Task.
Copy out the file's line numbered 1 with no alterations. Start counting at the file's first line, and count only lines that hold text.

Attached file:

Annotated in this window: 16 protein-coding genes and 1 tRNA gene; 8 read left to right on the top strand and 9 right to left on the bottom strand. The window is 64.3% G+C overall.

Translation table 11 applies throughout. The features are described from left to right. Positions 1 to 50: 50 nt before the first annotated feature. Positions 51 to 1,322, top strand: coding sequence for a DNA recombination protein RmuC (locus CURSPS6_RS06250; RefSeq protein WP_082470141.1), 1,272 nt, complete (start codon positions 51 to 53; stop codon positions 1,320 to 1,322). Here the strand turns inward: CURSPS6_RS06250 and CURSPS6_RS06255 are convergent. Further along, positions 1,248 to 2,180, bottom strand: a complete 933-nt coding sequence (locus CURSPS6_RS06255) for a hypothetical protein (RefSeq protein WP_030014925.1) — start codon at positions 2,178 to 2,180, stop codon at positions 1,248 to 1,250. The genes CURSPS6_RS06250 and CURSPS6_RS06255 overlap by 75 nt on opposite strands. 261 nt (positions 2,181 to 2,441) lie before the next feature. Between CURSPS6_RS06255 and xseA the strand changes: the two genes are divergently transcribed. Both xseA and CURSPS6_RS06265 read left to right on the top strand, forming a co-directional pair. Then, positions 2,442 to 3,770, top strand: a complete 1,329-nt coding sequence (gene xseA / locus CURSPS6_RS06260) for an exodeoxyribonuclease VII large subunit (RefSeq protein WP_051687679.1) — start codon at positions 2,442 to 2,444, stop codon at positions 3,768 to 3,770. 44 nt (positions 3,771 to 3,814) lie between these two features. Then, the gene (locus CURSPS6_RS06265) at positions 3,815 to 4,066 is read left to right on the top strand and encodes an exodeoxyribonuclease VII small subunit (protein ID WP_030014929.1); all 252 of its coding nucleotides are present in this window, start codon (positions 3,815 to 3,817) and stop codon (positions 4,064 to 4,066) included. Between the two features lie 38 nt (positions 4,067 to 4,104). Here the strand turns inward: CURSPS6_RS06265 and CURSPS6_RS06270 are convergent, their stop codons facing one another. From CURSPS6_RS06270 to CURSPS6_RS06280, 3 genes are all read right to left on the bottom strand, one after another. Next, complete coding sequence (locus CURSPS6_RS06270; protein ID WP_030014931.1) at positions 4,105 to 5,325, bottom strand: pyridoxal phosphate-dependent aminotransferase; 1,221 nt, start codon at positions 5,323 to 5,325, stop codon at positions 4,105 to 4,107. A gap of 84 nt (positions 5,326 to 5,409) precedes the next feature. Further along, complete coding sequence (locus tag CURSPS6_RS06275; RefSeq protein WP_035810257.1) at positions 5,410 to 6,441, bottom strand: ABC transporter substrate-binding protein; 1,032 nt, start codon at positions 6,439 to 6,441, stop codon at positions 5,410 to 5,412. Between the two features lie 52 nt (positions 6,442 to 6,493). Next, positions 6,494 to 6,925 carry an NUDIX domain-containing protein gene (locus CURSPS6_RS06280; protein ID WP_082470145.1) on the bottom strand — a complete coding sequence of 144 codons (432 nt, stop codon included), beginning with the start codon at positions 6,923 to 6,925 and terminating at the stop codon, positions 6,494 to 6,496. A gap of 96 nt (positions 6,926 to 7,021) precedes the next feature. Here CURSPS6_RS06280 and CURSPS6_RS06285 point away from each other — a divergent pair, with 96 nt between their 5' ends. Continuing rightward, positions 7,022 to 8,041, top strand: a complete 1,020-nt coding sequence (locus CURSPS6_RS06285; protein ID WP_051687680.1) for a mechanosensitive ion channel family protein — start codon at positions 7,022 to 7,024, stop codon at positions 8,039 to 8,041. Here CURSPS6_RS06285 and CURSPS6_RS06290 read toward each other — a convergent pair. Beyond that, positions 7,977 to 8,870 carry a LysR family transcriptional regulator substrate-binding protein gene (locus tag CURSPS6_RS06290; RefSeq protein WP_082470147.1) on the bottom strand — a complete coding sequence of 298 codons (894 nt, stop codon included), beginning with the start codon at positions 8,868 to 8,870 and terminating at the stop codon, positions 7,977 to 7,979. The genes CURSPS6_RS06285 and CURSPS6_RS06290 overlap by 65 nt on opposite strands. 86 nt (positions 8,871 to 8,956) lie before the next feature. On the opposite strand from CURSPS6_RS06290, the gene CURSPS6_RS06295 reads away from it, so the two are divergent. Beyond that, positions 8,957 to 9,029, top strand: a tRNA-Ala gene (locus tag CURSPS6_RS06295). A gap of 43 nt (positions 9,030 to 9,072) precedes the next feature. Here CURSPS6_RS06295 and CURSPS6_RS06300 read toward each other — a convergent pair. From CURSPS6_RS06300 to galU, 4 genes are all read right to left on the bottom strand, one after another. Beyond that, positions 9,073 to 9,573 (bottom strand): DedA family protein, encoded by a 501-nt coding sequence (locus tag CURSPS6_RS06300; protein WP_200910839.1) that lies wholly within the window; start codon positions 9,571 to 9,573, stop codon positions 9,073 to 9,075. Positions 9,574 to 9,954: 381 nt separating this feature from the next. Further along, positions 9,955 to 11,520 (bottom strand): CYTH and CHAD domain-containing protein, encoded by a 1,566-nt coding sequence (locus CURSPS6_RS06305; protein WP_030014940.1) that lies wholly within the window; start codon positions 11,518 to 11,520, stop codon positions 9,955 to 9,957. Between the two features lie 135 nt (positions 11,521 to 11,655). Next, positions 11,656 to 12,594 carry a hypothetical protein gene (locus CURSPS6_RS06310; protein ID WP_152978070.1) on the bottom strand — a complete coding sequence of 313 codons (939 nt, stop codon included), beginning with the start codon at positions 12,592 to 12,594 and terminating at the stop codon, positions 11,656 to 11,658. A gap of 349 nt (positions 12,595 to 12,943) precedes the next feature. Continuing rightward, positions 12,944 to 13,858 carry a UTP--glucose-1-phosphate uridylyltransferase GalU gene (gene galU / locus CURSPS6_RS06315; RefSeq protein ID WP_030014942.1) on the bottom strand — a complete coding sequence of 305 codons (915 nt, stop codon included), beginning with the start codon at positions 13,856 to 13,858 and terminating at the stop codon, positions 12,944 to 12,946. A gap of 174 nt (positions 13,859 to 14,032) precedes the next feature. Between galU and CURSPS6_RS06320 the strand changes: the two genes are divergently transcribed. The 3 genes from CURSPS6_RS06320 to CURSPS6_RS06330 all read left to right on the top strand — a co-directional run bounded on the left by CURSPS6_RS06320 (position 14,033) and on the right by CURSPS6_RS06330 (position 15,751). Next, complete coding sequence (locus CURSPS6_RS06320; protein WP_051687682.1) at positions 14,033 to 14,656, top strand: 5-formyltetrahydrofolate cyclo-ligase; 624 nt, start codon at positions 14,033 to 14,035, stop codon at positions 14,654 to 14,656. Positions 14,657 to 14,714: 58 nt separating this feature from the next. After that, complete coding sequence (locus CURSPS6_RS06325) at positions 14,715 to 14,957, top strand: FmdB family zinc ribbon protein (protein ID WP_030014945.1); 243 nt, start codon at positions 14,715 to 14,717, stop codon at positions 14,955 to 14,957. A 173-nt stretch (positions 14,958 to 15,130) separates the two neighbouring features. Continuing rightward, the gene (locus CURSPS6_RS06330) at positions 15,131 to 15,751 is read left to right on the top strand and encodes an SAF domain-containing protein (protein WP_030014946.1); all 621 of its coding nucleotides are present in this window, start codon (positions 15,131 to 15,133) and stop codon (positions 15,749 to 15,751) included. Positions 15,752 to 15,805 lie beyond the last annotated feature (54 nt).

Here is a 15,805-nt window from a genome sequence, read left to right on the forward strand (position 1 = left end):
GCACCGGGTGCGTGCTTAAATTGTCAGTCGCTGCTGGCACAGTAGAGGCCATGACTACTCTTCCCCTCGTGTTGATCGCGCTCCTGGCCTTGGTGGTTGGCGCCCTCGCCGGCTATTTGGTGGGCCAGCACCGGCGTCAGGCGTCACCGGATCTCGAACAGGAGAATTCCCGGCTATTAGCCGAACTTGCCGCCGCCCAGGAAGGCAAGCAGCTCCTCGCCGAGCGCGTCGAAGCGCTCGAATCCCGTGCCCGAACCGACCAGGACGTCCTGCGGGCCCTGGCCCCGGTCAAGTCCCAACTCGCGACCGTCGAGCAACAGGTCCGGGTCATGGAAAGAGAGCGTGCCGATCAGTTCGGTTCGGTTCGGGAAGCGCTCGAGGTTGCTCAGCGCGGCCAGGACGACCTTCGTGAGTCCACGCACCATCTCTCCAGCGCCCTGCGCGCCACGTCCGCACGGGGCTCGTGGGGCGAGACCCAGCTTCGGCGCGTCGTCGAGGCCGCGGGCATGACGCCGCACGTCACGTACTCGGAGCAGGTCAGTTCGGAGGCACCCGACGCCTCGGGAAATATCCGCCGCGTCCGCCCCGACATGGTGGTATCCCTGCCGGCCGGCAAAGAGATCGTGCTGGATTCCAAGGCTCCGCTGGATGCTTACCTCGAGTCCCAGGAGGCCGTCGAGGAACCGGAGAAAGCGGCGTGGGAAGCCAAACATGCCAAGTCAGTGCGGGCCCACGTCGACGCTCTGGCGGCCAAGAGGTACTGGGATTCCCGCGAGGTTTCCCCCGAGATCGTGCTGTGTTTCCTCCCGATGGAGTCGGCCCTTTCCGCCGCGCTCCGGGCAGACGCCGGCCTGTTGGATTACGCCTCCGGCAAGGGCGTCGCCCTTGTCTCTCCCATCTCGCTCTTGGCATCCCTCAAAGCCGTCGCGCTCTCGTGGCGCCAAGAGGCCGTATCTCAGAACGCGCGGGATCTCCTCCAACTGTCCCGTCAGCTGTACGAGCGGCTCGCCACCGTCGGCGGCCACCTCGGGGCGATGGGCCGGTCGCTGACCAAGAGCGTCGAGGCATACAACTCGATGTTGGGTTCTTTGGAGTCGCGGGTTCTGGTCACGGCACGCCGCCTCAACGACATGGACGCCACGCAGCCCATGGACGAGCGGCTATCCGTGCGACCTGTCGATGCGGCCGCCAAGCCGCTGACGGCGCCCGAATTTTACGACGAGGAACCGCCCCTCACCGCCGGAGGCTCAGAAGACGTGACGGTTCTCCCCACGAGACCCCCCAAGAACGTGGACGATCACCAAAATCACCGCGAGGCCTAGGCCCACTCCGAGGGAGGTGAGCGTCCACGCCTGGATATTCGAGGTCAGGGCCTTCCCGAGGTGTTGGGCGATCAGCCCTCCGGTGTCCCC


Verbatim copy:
Annotated in this window: 16 protein-coding genes and 1 tRNA gene; 8 read left to right on the top strand and 9 right to left on the bottom strand. The window is 64.3% G+C overall.